While exertions were made to create a military force, the organization of an efficient and satisfactory form of civil government was not neglected. On the 8th of October, Stephen Austin left San Felipe, to assume the command of the little army at Gonzalez, and his place, as Chairman of the Central Committee of Safety, was filled by Lorenzo de Zavala, who had declared in August that “the fundamental compact having been dissolved, and the guarantees of the civil and political rights of citizens having been destroyed, it was incontestable that all the States of the Mexican Confederation were left at liberty to act for themselves, and to provide for their security and preservation, as circumstances might require. Coahuila and Texas formed a State of the Republic, and as one part of it was occupied by an invading force, the free part of it should proceed to organise a power which would restore harmony and establish order and unanimity in all the branches of the public administration, which would be a rallying point for the citizens, whose hearts were trembling for liberty. But, as this power could only be organised by means of a convention which should represent the free-will of the citizens of Texas, he recommended this step, and suggested the 15th of October, as affording sufficient time to allow all the Departments to send their representatives.” In pursuance of Zavala's advice, the municipalities proceeded to choose representatives to attend a General Consultation of all Texas. On the 16th of October a number of delegates (not sufficient to form a quorum) assembled at San Felipe; but, in consequence of the absence of members who had withdrawn to join the army for repelling Mexican invasion, it was resolved, in accordance with the expressed wish of Austin and the officers at Gonzalez, that the meeting of the Consultation should be postponed until the 1st of November. To meet the emergency of affairs—“Texas being without a head”—a council was formed on the 11th, under the name of the General Council of Texas, to which the delegates to the Consultation who were not prepared to join the army, were attached, each municipality being requested to send a representative. Among other proceedings, the Council adopted a resolution to recommend the Consultation to annul the “ extensive land grants made by the Legislature of Coahuila and Texas since 1833, which had been purchased by certain individuals under the most suspicious circumstances." Three commissioners were appointed to treat with the Cherokees and other Northern Indians, and persons were authorised to contract and receive loans, at a rate not exceeding ten per cent. per annum, and to obtain possession and provide for the collection of all public money previously received on behalf of the Mexican government, or the State of Coahuila and Texas. Instructions were issued for suspending the operations of the land offices until the meeting of the Consultation, and a system of weekly mails was organised, and John Rice Jones appointed provisional Postmaster-General of Texas.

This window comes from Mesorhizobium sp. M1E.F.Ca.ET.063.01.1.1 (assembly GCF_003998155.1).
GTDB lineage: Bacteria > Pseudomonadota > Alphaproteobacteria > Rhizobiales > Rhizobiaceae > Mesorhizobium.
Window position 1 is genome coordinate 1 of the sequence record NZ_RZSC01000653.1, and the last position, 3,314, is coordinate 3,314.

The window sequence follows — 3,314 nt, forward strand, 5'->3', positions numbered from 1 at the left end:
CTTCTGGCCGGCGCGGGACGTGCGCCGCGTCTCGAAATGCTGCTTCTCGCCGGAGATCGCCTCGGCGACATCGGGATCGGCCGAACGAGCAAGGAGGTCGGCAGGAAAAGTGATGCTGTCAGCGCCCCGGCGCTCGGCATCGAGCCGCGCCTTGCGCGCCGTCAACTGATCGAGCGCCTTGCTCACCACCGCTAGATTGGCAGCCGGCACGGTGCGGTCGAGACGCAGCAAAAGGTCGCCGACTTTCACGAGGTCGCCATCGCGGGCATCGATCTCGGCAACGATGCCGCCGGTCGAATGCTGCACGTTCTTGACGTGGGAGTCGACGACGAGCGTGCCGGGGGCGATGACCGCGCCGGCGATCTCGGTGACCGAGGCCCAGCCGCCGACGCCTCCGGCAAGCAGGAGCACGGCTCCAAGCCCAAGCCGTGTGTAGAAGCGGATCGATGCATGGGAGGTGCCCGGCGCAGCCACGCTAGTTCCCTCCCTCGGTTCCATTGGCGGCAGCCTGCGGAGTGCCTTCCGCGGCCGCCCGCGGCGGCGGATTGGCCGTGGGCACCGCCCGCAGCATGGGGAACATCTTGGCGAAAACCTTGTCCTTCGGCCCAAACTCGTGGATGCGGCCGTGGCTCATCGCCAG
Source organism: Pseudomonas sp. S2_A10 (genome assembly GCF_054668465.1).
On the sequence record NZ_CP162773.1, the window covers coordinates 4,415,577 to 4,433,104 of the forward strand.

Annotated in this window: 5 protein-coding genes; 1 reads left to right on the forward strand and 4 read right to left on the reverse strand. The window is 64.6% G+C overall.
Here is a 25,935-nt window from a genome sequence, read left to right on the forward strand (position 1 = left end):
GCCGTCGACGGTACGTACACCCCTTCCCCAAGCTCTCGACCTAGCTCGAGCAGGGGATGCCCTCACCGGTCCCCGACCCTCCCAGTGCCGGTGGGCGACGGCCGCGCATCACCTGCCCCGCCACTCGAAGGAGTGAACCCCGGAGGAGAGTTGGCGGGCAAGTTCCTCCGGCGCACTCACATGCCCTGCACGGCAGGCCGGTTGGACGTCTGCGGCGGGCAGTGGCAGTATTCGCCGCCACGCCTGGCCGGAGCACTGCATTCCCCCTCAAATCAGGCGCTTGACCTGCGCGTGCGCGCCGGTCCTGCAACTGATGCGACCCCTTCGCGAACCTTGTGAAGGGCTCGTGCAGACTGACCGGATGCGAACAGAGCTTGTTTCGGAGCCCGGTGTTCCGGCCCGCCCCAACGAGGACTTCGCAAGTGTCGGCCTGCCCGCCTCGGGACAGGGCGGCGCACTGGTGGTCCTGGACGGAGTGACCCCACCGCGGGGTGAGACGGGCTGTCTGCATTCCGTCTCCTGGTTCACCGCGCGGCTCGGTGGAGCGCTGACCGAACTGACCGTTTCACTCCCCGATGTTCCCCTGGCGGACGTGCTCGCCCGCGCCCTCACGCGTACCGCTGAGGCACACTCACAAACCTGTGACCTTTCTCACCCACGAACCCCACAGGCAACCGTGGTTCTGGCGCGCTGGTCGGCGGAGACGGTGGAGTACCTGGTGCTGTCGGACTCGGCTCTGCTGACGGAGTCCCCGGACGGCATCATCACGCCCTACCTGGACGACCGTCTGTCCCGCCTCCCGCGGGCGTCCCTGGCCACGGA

The Colonists in the west, notwithstanding their paucity of numbers and limited resources, acted boldly on the offensive. On the 8th a detachment of fifty men, under Captain Collinsworth, attacked and captured the post of Goliad, containing stores to the amount of 10,000 dollars, with two brass cannon and 300 stand of arms. The garrison, which was commanded by Lieutenant-Colonel Sandoval, surrendered after a slight resistance. One Mexican soldier was killed and three wounded, and one Texan slightly wounded. A most valuable addition was made to the military councils of the Colonists, at Goliad, in the person of Colonel Milam, who unexpectedly appeared at this critical period.

Benjamin R. Milam, whose name will long be held in grateful and honoured remembrance by the people of Texas, was born of humble parents in the State of Kentucky, and received but a very imperfect education. “ Endowed by nature with a strength of mind and spirit of enterprise almost